• Equal outcomes have replaced equality of opportunity

    No one would argue that discrimination has magically ceased to exist, or that we have reached a perfectly fair and just society. We never will. But the argument that equal outcomes are the one true measure of equality is corrosive. It means we’re doomed to see people through the prism of race and gender instead of talent and achievement. It means that people who refuse to reverse discriminate will be perceived as racist… Maybe you think it’s fine to rectify past injustices with fresh ones. Maybe you think diversity matters more than excellence. In that case, you’re going to make a very fine university administrator.

  • A wise approach on immigration

    It starts by increasing Canada’s immigration target just a bit next year to 310,000, then to 330,000 in 2019 and 340,000 in 2020… The government needs to follow through with concrete measures to attract well-educated, well-motivated people to Canada. It has already taken positive steps in this direction by streamlining visa applications and work permits for high-demand international employees. Immigration has always been key to Canada’s success.

  • Universities should not smother uncomfortable debates

    Universities, at their best, have always provided space for those who would challenge conventional wisdom. In this way, the academy has played a vital role in our social and cultural evolution… In these polarized times, this age-old struggle has become increasingly combative and dangerously divisive, with some on campus railing against political correctness to justify their hate and others imposing purity tests that chill rather than enable debate.

  • Canada’s universities commit to diversity with plan to make demographic data public

    The promise to address under-representation of some groups in areas where it may occur, whether it’s the lack of Indigenous students in professional faculties or women in leadership posts, comes as universities are discussing how to meet equity targets in the Canada Research Chairs (CRC) program… schools have consistently failed to meet equity targets set by the program’s steering committee. Academics with disabilities are particularly poorly represented among CRC holders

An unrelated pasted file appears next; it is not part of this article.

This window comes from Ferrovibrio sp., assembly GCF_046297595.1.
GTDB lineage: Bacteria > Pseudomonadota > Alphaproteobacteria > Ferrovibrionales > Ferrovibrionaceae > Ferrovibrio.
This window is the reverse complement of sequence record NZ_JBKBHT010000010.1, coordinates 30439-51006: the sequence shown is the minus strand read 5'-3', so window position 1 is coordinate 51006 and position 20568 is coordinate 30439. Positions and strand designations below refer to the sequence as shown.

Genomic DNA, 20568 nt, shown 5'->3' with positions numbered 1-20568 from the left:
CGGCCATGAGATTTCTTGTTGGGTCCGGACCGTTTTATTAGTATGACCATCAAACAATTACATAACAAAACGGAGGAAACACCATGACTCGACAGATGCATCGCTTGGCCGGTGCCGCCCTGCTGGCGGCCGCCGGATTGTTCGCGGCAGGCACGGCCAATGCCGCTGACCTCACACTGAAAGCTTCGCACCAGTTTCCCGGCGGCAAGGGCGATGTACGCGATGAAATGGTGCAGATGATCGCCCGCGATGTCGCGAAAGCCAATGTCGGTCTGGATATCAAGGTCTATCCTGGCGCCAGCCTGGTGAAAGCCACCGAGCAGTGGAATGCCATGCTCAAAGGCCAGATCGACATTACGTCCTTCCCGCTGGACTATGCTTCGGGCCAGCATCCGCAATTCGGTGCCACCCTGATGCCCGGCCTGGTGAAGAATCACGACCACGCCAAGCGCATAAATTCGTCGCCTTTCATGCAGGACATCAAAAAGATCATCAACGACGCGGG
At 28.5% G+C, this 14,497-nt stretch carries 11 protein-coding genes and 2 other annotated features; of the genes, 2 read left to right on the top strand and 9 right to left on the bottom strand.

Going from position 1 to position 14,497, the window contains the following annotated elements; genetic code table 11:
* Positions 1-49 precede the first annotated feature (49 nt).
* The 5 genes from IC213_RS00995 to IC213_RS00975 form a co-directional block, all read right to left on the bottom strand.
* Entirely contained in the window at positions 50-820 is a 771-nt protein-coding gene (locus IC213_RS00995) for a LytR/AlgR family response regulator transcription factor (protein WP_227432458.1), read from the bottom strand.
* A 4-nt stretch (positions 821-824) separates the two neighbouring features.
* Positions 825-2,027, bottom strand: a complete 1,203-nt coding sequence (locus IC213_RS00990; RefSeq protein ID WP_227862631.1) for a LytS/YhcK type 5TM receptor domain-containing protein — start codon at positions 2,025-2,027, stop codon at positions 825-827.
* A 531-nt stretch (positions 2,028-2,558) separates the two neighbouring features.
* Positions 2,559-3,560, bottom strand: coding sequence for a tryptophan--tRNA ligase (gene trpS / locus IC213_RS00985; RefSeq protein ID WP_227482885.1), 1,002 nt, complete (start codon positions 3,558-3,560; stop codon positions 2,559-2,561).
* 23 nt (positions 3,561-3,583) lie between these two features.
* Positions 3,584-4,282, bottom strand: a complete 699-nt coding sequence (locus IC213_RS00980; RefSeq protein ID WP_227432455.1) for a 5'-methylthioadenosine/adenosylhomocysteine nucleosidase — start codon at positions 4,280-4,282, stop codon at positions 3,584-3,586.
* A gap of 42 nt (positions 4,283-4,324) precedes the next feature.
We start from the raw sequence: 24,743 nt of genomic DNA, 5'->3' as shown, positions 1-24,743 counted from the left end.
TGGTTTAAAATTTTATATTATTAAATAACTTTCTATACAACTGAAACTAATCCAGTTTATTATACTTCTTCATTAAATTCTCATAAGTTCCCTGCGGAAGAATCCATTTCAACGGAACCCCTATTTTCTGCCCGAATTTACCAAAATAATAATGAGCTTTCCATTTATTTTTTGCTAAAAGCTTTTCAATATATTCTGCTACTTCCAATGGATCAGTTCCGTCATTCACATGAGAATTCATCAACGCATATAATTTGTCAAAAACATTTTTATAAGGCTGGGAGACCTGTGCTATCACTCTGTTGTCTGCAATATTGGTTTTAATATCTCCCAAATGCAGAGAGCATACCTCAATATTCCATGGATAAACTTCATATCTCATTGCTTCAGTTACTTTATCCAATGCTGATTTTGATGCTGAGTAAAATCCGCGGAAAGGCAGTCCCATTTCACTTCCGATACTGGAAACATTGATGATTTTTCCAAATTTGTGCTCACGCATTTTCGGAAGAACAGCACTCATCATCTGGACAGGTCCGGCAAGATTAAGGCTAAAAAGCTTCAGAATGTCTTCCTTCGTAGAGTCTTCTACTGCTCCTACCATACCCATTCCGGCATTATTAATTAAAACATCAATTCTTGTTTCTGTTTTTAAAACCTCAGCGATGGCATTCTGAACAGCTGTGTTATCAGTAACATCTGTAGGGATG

• Let’s not dismiss the painful pattern of microaggressions

    … Examples of microaggressions included: general condescension; intuiting that others expected their work to be inferior; or being treated as an intimidating presence… Some people who aren’t subject to microaggressions view them as small, unimportant experiences that are blown out of proportion. But BEP participants told us their effects are real and cumulative… anti-black racism is an especially stubborn force.

  • Historic $100-million gift will help to treat heart disease

    The Munks, who are helping to make Toronto a global centre of innovative heart health care, are to be thanked. Their donation will help to fund work that could prevent the deaths of the 30,000 Canadians killed by heart disease each year, not to mention prevent attacks in the 90 per cent of Canadians with at least one risk factor for cardiovascular disease.

  • Ontario school boards to collect detailed data on hiring, suspensions

    Ontario plans to revamp Grade 9 — with an eye to ending streaming in the first, “critical” year of high school — as part of its new equity plan that will also compel school boards to collect detailed data on everything from staff hires to student suspensions… The province’s three-year equity plan will, for the first time, have school boards collect data on race, ethnicity and other factors to determine if certain groups are disproportionately represented in areas such as suspensions or expulsions and work to address them.

  • End unjust and ineffective practice of academic streaming

    For nearly a quarter century, this policy has done nothing to advance the academic prospects of Ontario students while doing a great deal to reinforce the educational disadvantages experienced by low-income and Black kids. It’s high time to end it… The education system should be a tool for redressing inequities, not compounding them.

  • I stopped talking to white people about race. Here’s what I learned

    Pointing out the differences between us is not the problem. The problem is the power that lies behind those differences, and how the status quo has relied on marginalization. To be responsible citizens we must reckon with this. It’s not just about the newspapers you read or the campaigns you donate to. It’s about your actions. Bringing down these walls means a fundamental restructuring of the society we live in. It means disrupting comfort, including your own.

  • White privilege, Jewish privilege, and neo-Nazis

    Privilege is part of any society that stratifies itself along various lines — hierarchical, patriarchal, economical, geographical, political, religious. But when “white privilege” is appropriated as a proxy for societal unfairness, it too easily breeds resentment… The reality everywhere is that race and skin colour are clumsy proxies for social distinctions that matter at least as much…